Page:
Philip Seymour Hoffman Cory Monteith Connection Through Addiction
Philip Seymour Hoffman was found dead in his Greenwich Village apartment with a needle still in his arm and surrounded by bags of heroin on Sunday February 2; the second actor to die from this drug, Cory Monteith died last year on July 13 both men are connected through a singular problem; addiction. There was 15 years between them, Monteith was 31 years-old when he died and Hoffman 46. One was on his way up and Hoffman was well established as a masterful actor on stage and screen. The common theme that both shared was their addictive craving for drugs and their solitary deaths.
Monteith was a popular young Canadian actor who garnered fame on the Fox network show Glee. He was incredibly open about his substance misuse and attended rehab on more than one occasion. The last being in April 2013 just a few months before he died. The star of the popular teen show apparently overestimated his body’s tolerance for the drug and as a result he died from a deadly mixture of heroin and alcohol in a Vancouver hotel room.
Hoffman had “scared” himself straight when he was 22 years-old. He mentioned this fact while talking about his weakness for substance misuse and that he had been “sober” for 23 years. Last year the Oscar winning actor fell off the wagon and checked himself into rehab for drug abuse issues that included snorting heroin. On the Sunday when the God’s Pocket star was meant to be visiting with his three children, he died.
It appears to be a common thread among those who have deviated from their sobriety plan to die in this horrible fashion. There are those who question the validity of the grief felt for Hoffman, and possibly Monteith as well; with questions being asked about what makes them so special or even tragic. Certainly the amount of deaths that can be attributed to drug abuse is staggering and not limited to the Hollywood glitterati.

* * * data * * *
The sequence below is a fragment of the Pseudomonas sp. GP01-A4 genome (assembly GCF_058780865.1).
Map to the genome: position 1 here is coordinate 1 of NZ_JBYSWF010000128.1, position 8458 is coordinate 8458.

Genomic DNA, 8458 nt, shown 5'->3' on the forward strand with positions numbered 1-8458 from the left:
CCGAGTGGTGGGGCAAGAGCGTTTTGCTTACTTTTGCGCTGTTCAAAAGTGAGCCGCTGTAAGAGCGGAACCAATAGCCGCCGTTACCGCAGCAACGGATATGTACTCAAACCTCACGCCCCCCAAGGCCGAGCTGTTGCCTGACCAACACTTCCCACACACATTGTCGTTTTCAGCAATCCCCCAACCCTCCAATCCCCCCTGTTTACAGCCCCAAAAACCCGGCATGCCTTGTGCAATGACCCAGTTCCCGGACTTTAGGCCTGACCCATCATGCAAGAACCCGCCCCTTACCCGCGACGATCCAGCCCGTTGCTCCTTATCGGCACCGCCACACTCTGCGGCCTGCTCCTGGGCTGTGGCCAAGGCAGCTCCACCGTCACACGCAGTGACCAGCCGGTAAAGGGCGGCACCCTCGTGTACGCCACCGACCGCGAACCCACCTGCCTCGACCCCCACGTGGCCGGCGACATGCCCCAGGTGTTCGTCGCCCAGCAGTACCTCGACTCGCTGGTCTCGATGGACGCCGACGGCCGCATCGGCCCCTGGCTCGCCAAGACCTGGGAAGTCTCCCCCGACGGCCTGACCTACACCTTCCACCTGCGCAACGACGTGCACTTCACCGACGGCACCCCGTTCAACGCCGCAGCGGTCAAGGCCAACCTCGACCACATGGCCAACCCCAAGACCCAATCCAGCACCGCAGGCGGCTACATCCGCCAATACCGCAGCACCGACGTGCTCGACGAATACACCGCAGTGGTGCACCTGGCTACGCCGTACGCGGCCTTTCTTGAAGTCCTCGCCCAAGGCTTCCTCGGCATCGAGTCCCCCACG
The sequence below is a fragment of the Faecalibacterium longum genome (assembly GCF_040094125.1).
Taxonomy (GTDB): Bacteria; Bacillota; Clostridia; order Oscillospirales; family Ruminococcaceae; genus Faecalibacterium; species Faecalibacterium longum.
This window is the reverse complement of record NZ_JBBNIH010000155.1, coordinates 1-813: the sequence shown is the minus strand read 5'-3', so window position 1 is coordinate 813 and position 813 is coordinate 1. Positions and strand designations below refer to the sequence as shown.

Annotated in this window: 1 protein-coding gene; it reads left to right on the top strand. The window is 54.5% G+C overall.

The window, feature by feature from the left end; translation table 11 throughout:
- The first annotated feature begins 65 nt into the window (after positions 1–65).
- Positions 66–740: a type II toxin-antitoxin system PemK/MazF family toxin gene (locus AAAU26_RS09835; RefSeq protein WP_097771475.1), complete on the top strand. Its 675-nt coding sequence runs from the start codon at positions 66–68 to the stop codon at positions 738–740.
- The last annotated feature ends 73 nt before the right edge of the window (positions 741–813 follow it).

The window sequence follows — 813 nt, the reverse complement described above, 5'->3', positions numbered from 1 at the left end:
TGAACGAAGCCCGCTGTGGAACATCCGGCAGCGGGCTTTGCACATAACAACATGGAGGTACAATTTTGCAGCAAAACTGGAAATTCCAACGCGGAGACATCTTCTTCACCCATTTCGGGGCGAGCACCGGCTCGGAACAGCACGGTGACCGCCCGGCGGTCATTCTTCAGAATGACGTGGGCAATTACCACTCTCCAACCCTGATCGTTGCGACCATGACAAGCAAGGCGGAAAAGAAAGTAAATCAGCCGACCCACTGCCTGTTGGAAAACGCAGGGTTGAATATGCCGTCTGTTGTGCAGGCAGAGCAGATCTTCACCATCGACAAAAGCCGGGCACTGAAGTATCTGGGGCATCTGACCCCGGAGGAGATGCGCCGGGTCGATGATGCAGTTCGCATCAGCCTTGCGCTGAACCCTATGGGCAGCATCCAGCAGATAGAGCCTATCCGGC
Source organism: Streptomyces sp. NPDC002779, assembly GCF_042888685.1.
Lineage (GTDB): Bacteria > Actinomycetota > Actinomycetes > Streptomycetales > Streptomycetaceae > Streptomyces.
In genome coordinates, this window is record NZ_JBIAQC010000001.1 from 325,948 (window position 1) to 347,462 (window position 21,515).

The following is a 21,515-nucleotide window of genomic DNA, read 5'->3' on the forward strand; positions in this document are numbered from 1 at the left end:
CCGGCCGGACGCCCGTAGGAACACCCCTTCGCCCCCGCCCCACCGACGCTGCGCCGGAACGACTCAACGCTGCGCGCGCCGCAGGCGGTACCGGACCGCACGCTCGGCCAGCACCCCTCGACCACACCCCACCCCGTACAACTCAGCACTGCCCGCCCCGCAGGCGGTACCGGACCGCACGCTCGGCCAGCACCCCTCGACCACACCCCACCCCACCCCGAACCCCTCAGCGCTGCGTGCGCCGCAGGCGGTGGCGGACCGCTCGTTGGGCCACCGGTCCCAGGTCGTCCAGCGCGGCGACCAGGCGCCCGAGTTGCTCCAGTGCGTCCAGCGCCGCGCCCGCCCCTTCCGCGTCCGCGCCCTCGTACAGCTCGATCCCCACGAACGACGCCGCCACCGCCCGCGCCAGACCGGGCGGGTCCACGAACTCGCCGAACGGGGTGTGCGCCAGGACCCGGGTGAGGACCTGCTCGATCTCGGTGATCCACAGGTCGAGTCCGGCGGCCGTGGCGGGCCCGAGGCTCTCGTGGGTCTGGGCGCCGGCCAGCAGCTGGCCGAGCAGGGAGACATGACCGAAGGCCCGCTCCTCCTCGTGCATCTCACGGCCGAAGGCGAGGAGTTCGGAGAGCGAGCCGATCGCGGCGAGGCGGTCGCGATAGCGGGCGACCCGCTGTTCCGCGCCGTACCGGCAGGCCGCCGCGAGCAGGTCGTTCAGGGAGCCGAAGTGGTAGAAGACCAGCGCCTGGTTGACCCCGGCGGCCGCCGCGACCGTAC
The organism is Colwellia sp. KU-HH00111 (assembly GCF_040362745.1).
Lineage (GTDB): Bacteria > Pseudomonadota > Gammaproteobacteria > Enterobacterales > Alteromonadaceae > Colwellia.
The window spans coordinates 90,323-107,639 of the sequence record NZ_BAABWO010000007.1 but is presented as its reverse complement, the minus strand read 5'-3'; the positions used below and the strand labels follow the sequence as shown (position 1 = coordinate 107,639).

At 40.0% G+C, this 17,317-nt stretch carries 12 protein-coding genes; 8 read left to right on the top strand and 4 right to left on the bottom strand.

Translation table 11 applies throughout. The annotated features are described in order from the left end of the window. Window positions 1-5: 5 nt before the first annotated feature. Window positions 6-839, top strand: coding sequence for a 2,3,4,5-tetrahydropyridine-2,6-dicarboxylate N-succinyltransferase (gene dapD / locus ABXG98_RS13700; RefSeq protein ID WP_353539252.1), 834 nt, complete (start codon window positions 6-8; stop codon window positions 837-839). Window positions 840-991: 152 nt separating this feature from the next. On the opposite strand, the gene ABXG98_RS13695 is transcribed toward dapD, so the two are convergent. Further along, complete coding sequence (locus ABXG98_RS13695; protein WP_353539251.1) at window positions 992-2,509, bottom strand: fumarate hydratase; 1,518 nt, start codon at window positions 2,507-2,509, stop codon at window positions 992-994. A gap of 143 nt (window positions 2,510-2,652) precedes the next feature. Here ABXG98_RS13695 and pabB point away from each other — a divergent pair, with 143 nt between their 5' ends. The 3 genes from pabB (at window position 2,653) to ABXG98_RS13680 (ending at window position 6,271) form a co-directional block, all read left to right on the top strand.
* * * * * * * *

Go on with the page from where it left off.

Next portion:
At least one other member of Hollywood went onto Twitter to state that he felt Hoffman’s death was not tragic, but, “stupid.” The celebrity in question is Jared Padalecki from The CW show Supernatural. His tweet caused major eruptions on Twitter with at least one other celeb telling him to remove his tweet before Hoffman’s family saw it – that was American Idol‘s Demi Lovato – and it seems that Jared did take the offending tweet down.
The biggest problem with Padalecki’s tweet was his insistence that the news was not tragic. This is where the Supernatural star slipped up. It is always tragic when someone’s son, daughter, brother, sister, et al, dies from a drug overdose. Poignancy is not relegated to the famous and talented, it reaches across boundaries; talented and untalented alike.
It was, perhaps, that little bit more devastating to Cory Monteith’s colleagues although Hoffman’s peers were, and still are, stunned at the news. On a television show, the hours spent working on a weekly series enables a sort of bond between actors that is a bit more lasting than those of actors who work in films. Cory’s peers were mostly in his age group, where the idea of mortality, does not figure heavily in the minds of the under 40 crowd. In the family oriented show of Glee all the cast were very close, especially Lea Michele who was Monteith’s real-life girlfriend and his on screen character’s.
Hoffman was an established master in his profession. The actor cut his teeth on the stage and he brought to all of his characters a breadth of realism that few reach in their performances, though many try. His forays into the world of film were all nothing short of mesmerizing. That he so successfully fought off his inner demons only to fall spectacularly and fatally off the “wagon” is as puzzling as it is tragic.
It has been reported that the day before he was found dead in his apartment, Hoffman was seen in the company of two men gathering cash. It was, apparently, these two who provided the reported 70 baggies of heroin found in the actor’s apartment. While waiting for the autopsy and the necessary blood toxicology reports to come in, police are surmising that the actor was not killed by heroin laced with fentanyl, but by an overdose.
Regardless of just what it was that killed Philip Seymour Hoffman, his connection with a man 15 years his junior, Cory Monteith, is one of addiction. It was through losing to his own personal demons that Hoffman suffered his untimely death and just like the younger Canadian actor, he faced his death alone.
By Michael Smith